Tennyson’s work was probably some of the first poetry I read at school. From there I read Poe, Emily Dickinson, and Sylvia Plath. Most of my inspiration, though, comes from songwriters and I’m particularly drawn to the lyrical content of Pink Floyd (for political incisiveness), Meatloaf (theology combined with romanticism), and Nirvana (stream of consciousness). Stage musicals like Les Miserables, The Phantom of the Opera, Miss Saigon, even The Book of Mormon and Hamilton, are great for learning interesting rhyme and rhythm techniques, and I’ve actually learned a lot from the way Eminem writes and delivers his lyrics, particularly his freedom to ‘bend’ words to rhyme with each other. He demonstrates a freedom with the English language that I honestly have not found anywhere else, though I don’t believe it’s trendy to say so nowadays. 

I am also heavily influenced by the poets I meet in person and on social media, PLUMA being a primary example. Additionally, I draw inspiration from anthologies and poetry books from the different places I’ve travelled to and the different cultures I’ve experienced.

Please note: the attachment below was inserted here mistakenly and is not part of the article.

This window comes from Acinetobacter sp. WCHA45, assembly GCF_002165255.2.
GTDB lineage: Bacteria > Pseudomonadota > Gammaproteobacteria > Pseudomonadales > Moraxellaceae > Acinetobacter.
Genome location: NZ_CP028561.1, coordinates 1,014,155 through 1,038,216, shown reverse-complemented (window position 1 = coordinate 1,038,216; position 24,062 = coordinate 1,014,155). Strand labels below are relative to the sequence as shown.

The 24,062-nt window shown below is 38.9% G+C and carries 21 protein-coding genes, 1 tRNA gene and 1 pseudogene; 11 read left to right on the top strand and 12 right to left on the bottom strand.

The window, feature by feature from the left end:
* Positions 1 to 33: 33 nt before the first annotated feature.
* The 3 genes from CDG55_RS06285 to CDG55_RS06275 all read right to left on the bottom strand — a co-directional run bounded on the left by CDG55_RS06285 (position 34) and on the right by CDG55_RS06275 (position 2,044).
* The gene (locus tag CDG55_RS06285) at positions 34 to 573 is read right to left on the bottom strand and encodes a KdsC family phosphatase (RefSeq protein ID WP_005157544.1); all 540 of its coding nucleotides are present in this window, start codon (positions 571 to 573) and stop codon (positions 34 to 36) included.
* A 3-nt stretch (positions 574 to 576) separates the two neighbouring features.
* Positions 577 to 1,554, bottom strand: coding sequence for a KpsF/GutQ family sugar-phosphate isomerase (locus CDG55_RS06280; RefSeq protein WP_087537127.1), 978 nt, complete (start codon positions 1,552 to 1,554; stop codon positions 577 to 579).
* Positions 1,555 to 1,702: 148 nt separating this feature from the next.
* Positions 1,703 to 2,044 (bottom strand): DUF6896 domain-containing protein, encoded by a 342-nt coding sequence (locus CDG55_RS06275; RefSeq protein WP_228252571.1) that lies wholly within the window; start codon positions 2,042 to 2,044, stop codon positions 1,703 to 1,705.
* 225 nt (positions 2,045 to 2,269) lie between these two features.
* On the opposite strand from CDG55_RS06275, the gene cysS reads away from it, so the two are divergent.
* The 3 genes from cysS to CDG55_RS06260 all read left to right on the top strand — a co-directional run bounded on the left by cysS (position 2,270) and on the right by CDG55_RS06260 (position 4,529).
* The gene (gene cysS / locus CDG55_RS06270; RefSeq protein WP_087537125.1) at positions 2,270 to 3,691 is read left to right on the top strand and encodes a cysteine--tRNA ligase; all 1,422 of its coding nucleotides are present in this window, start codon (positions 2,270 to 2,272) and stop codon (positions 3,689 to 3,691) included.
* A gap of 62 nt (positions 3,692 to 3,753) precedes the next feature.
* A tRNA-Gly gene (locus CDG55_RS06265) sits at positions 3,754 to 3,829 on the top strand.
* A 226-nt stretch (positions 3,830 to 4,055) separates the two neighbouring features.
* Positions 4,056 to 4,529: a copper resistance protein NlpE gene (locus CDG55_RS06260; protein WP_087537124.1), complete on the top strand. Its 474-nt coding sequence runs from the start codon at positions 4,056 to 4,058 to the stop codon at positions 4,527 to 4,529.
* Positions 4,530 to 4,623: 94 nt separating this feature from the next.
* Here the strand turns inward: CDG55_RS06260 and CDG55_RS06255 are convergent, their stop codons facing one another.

What topics do you enjoy writing about the most or feel important to you?

I think mental health, especially when you’re having a good day, is important to write about because I’ve had readers derive a degree of comfort from some of my work. If poetry is making you feel better in any way, I’m all for whatever topic gets you there. Unfortunately, most of the time I’m only expelling mental junk, so while that feels necessary and important, it’s not as enjoyable. 

I actually enjoy writing poems about nature, mysticism, myths, monsters, food, romance... and I love capturing a moment in time, much like a photograph or a haiku might. I need to get a lot more practice at what I enjoy though.

What is "Only Way Up is Down" all about?

It’s the idea that wherever I end up, the suffering along the way was an essential part of the journey. That means in this life, after this life, or whatever other destinations mark my way. It’s not an easy belief to hold onto but it does seem true. The cover of the book tries to convey that idea – the figure on the staircase, is he ascending or descending? What about his shadow that walks underneath the staircase? Whether we are getting better or worse, or progressing or falling behind, It’s all a matter of perspective.